Professor Mario Monti, former EU Commissioner and Prime Minister of Italy
Professor Mario Monti, former EU Commissioner and Prime Minister of Italy

Integration is in crisis, and not just in Europe. We have come to the point where we have to ask a fundamental question: do Western democratic systems still have the vision and the energy to support political integration?

Look at national debates, for instance over Scotland or Catalonia. Look at global issues, too, like trade. Right now, the World Trade Organisation is struggling to even keep the existing level of integration. In many of our countries, the instincts for bringing back borders are more powerful than they were in the past. Yet this hits the EU particularly hard as integration is the key concept of its existence.

Integration is important for the world, but it is essential for Europe. For 60 years, Europe experienced an incredibly virtuous circle of integration and democracy. Greece, Spain and Portugal are good examples, and so are the Central and Eastern European countries.

Why has this link been broken? In my view, after years of political experience at the European level and at governing a European nation, the problem is how domestic politics has changed over the last five to ten years. The time horizon of political decisions is getting shorter and shorter.

Politics in ten seconds

We are leaving it to the less democratic nations to engage in long term strategies. Take China which considers the year 2021, the 100th anniversary of the founding of the communist party, as short term. The medium term for Chinese leaders is the year 2049, the 100th anniversary of the communist revolution.

In contrast, our political landscape is increasingly dominated by tweets with a maximum of 140 characters and by ten-second television spots. These modalities of communication act as a filter. Some notions go easily through the filter, others don’t.

An audience is easily seduced in ten seconds if you say how the refugee crisis forces us to close borders. If, however, you want to explain the long-term and indirect effects of such decisions ­– i.e. that whenever you close borders, countries enter into decline – you are very good if you can do that in one or two minutes. In the competition for getting your idea across, long-term thinking is at a comparative disadvantage.

 A dangerous and cynical game

This has huge repercussions. In the past, national leaders saw the European Union as an investment that was in the long-term interest of their country. Now, when leaders assemble for a European Council, they often don’t even have a long-term national agenda. When they consider issues of migration or fiscal consolidation, they think about upcoming elections, or even about the day-to-day polls, and how these will affect the balance of power in their domestic coalition.

Brick by brick is taken from the European construction.

When prime ministers speak of the EU or Brussels, they are not exactly positive or even fair. Each government that is in difficulty because of the crisis and because it is slow to adapt to globalisation, blames the EU for its misery.

In my experience, everybody around the table does that, but one did so much more than the others. It was David Cameron who brought the game of cynicism of playing with Europe for domestic purposes, to the extreme. He initiated the referendum not in the interest of Europe, nor of the UK, nor even of his own Conservative Party but simply to secure his own leadership. This dangerous game was played in one of the most serious, law abiding and pragmatic countries in Europe. It is a tragedy for the UK and for the EU and, in the end, for David Cameron himself.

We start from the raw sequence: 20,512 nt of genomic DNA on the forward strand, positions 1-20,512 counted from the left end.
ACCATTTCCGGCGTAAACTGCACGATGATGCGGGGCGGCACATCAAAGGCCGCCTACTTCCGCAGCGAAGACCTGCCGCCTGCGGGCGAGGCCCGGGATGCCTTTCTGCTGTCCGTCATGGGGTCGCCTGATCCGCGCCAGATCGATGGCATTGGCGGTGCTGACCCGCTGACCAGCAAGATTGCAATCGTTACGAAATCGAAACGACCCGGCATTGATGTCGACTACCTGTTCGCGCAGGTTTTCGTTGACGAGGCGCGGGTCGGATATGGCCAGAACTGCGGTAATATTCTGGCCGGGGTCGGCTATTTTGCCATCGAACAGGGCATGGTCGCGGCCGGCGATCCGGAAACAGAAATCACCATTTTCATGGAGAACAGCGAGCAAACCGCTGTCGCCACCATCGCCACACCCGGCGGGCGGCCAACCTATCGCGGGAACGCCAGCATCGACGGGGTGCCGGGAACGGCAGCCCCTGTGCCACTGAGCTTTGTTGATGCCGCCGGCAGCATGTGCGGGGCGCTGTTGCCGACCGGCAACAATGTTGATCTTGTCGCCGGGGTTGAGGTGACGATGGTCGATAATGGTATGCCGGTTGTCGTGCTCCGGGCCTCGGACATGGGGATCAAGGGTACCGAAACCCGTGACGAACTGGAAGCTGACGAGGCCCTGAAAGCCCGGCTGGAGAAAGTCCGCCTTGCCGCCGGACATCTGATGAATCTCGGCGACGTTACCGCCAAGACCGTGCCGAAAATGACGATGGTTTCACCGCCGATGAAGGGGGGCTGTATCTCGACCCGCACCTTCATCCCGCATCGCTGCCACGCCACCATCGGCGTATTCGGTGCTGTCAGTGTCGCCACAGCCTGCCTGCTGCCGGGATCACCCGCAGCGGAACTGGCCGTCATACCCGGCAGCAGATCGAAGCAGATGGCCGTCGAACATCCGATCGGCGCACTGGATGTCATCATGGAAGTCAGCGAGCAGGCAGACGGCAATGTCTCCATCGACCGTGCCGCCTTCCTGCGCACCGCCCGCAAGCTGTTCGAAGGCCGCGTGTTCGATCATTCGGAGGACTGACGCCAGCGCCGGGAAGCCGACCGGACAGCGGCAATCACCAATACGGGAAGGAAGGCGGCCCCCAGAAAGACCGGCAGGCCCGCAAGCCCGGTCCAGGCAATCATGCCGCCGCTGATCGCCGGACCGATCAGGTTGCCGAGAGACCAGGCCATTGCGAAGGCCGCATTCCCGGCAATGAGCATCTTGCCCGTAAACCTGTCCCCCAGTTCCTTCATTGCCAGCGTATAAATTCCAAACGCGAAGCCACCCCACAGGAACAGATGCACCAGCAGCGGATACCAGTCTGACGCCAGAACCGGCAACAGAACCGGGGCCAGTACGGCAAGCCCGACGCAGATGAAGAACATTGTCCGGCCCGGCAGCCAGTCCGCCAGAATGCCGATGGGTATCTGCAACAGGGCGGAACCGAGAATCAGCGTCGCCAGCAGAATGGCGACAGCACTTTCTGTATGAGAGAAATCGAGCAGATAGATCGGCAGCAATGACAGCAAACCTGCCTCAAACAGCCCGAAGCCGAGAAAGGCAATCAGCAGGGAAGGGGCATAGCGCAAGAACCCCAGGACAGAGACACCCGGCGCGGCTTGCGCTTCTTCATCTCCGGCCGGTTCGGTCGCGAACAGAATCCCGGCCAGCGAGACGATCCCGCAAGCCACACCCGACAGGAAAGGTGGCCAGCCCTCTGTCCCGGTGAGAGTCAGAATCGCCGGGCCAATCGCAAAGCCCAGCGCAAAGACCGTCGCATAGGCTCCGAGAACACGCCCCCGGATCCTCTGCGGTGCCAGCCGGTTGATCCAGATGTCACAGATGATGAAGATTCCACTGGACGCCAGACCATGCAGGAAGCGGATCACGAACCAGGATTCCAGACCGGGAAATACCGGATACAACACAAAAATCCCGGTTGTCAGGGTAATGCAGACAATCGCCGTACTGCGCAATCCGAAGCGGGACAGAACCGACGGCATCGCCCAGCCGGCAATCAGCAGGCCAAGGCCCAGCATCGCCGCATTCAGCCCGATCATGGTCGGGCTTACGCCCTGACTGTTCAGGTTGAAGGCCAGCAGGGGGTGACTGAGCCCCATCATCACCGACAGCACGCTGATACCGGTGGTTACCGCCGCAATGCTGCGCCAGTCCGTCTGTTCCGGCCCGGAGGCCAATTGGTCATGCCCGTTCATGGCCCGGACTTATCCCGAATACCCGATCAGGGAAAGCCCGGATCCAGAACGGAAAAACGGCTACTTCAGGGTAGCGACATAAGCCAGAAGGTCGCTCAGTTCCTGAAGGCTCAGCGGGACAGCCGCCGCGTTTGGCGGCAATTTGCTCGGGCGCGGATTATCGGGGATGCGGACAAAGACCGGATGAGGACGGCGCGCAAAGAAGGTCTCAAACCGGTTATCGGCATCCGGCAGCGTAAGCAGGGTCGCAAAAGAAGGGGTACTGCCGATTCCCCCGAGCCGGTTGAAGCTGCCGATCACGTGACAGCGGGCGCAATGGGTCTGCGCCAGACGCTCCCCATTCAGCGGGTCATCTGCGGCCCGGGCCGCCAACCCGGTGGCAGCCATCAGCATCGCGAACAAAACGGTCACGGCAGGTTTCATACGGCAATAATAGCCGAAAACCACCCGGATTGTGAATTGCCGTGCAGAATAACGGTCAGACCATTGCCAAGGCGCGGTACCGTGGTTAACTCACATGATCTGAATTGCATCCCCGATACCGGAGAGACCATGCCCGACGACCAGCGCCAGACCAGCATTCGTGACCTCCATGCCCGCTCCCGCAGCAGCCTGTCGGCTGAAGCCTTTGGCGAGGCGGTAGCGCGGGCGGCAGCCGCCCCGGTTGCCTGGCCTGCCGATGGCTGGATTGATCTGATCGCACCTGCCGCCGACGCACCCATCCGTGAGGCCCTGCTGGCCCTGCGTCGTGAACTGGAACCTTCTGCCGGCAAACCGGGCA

Boost public investment

What are some key issues that should be addressed in order to reduce the source of mistrust across Europe? What is most urgent to my mind is to bridge the gap between the North and the South of Europe. Year after year, these countries mistrust each other more. This is why I would like to suggest an informal meeting of some government leaders from the North and the South. The North needs to see the need for economic growth in the South. The South needs to see that they cannot play with the rules.

Together, we should identify a policy that is positive by Keynesian standards, but also acceptable to the minds of Chancellor Angela Merkel and her Finance Minister Wolfgang Schäuble. Let’s make reassuring plans of how to handle public deficits not to the detriment of future generations.

We need to boost public investment, which will increase aggregate demand and at the same time will benefit the next generations. We can do that by excluding public investment spending from our calculation of deficits. But in doing so, it has to be clear to the South that these new rules can then not be played with.

It is my profound conviction that we need to make sure that our political systems become more serious. Otherwise, Europe will disintegrate.

Please reflect on your own life and the lives of your children. The natural state of affairs for Europe has always been marked by conflicts and wars between Europeans. Integration has given us 60 years of peace and prosperity. We cannot afford for this era to become nothing but a parenthesis.

Professor Monti was speaking at United Europe’s 8th Young Professionals Seminar which took place from September 23 to 25, 2016, at Villa Vigoni

Mario Monti